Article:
Views Around the Farm Stand + Dinner Menu for April 6

flat iron

Chef JC and the kitchen crew kicked off the official 2012 farm stand dinner series with a bang. It’s obvious that there’s a whole lot of energy and enthusiasm in the kitchen, and everyone is working hard to bring the best food and the best experiences to our dinner guests. We will continue to serve dinners every Thursday and Friday night from 5:30 until 9:00. Reservations are strongly recommended, especially if you’d like to dine before 8:00.

slices of housemade baguette

The Menu (The dinner menu changes every serving day, so this is just one example of what you can expect.)

to start:

salumi platter
trio of little salads
trippa stufata e gratinata
crostini of olive/peppers/goat cheese
soup/carrot/curry/clams
soup/mushroom/parmesan
GTF greens/hazelnut/cranberry/balsamic
GTF greens/pear/goat cheese/red wine dressing
 
crostini of olive/peppers/goat cheese

breaded pig’s ears ready to fry

salumi platter
polenta fries (My personal favorite: crispy on the outside, creamy in the middle)

pizza station with all the essentials: lemon, salt, and good olive oil

pizze:

garlic/tomato/mozzarella
house pepperoni/tomato/mozzarella
bacon/leek/tomato/mozzarella
kale/olives/tomato/mozzarella
pork belly/shallot/heirloom potato
 
housemade pepperoni

 

libations:

a variety of wines from Spindrift Cellers, Lumos, Tyee Wine Cellars, and Pheasant Court Winery
a variety of beers from Deschutes Brewery and Oregon Trail Brewery
iced tea
lemonade
French press coffee 
 
Oregon clams

secondi:

rockfish/beets/risotto/balsamic/pumpkin seeds
lamb/pinto beans/roasted peppers/tomato/arugula
flat iron/smashed potato/greens/rutabaga/aioli
pork loin/polenta/kale/crispy shallot
braised raab/leeks/peppers/polenta/poached egg/balsamic
 
pork loin
braised kale
lamb
base for the lamb dish

to finish:

peanut butter chocolate tarte with banana peanut butter ice cream
rhubarb pie with cardamom-orange ice cream
profiterole trio of caramel, rhubarb, and vanilla
 

 

 

 

 

 

 

 

 

 

 

 
JC is the head chef in the farm stand kitchen. He’s been at the helm since 2007.

All the kitchen food scraps go out to the compost pile to be recycled back into the soil.

Farm Lunch

 

 

 

 

 

 

 

 

 

 

 

 

 

Every Monday, Wednesday, and Friday on the farm, the entire crew gathers and eats a hot lunch prepared in the farm kitchen. A tradition that has been carried on since the early days of Gathering Together Farm (25 years ago), farm lunch brings together the office staff, the field crew, the seed crew, the folks working in the packing shed, the mechanics, and everyone else laboring away in far-flung corners of the farm.

The meal itself consists of a hearty, hot main course usually with a side of salad or vegetables fresh from the fields. It’s not fancy or beautifully arranged, but it is filling and healthy and real.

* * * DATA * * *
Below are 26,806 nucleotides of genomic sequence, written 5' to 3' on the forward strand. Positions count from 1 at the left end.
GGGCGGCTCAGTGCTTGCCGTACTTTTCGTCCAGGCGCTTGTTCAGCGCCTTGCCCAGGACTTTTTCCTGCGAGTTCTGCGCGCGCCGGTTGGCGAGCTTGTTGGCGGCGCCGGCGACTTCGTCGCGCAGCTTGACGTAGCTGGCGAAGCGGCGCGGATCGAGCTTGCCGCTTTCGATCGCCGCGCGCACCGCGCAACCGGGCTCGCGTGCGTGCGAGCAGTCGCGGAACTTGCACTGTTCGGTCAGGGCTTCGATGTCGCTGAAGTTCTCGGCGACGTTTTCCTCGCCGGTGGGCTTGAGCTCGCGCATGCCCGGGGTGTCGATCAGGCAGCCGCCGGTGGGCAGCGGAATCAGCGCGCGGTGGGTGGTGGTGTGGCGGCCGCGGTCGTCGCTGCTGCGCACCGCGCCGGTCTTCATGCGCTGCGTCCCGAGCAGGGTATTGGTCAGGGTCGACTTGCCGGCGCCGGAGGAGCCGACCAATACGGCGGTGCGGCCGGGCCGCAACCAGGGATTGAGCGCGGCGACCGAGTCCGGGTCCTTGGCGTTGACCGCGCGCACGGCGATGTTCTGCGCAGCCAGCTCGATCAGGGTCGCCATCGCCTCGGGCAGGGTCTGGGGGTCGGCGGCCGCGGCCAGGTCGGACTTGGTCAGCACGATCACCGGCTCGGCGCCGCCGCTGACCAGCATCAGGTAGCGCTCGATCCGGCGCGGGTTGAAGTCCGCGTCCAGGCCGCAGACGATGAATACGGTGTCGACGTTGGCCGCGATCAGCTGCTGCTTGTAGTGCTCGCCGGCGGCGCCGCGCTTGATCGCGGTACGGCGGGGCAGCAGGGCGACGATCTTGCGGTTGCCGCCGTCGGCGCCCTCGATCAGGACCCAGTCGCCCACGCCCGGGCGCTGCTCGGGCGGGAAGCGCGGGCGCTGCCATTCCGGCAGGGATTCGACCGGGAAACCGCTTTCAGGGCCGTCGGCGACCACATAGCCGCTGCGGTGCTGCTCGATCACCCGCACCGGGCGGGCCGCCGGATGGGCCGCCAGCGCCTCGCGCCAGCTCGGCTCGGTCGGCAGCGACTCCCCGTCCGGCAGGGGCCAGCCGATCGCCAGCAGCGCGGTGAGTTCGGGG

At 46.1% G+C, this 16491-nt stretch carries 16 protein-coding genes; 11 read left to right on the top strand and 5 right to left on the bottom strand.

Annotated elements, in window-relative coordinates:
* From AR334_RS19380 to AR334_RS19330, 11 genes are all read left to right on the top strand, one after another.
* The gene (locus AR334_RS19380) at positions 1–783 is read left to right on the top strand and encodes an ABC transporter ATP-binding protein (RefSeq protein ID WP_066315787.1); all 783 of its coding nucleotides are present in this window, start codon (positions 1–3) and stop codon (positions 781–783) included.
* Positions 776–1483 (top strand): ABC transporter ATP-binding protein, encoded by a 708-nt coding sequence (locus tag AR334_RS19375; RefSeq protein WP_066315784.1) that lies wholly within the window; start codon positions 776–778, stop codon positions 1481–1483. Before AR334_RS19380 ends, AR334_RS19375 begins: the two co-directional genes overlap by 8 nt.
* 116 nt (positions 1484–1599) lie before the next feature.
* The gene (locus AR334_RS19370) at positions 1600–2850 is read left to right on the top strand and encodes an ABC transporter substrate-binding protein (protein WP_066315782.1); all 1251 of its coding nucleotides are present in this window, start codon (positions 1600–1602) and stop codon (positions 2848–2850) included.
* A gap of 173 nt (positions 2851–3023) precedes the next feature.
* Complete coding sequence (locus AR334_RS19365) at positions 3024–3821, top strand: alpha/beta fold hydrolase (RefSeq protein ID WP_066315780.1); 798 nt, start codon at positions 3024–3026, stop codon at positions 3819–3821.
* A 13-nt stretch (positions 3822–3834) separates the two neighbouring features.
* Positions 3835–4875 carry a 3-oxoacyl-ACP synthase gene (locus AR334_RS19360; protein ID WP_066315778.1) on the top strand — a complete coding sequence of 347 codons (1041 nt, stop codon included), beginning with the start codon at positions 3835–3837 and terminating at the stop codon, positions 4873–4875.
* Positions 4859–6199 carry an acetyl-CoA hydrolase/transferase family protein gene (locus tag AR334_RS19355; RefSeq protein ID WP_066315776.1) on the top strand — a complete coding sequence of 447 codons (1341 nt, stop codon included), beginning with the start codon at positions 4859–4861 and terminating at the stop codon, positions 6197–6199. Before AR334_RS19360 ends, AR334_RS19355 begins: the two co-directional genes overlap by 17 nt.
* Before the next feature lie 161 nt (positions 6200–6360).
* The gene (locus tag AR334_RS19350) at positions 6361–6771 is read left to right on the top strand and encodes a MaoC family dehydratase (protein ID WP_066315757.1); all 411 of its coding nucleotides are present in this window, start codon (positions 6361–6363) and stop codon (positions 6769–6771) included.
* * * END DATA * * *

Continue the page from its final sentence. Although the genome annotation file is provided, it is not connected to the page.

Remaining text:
Paula (above left) cooks farm lunch on Mondays, and Mary (above right) cooks farm lunch on Wednesdays and Fridays. Both Paula and Mary have restaurant/catering experience, so cooking for a crowd is something they know well. Paula also works in the greenhouse (seeding and grafting tomatoes), but Mary’s only job on the farm is to cook for the crew, and it is indeed a big job. Each woman averages a seven-hour shift per day dedicated entirely to baking snack, cooking lunch, and cleaning up, plus additional time spent shopping and meal planning.

When the crew members come in from the fields for lunch, they are HUNGRY. In the summer, the field crew generally starts work at 6 AM and stays until 7:30 PM or later. After all that planting, picking, bunching, weeding, walking, lifting, trellising, and organizing, they need to refuel with a whole lot of calories. During the height of the season, as many as 50 people are working on the farm in various different areas, so Paula and Mary need to make an enormous amount of food. Mary calculates the day’s food needs by multiplying the total number of folks out working by 1 1/2 times standard catering portion. Often times, she or Paula will cook up a giant quantity of saucy meats and vegetables (to be served over rice or potatoes) in a cauldron-like vessel that covers no less than four burners on an industrial stove.

In addition to lunch three times per week, the cooks also provide snack every work day in the form of something sweet (like these scones) to go along with hot coffee during a mid-morning break.

On days when the farm stand restaurant is closed, a buffet-style spread is set up in the “Garden Room” (the walled in porch dining area of the farm stand), but usually, the food is laid out in the dark interior of the packing shed.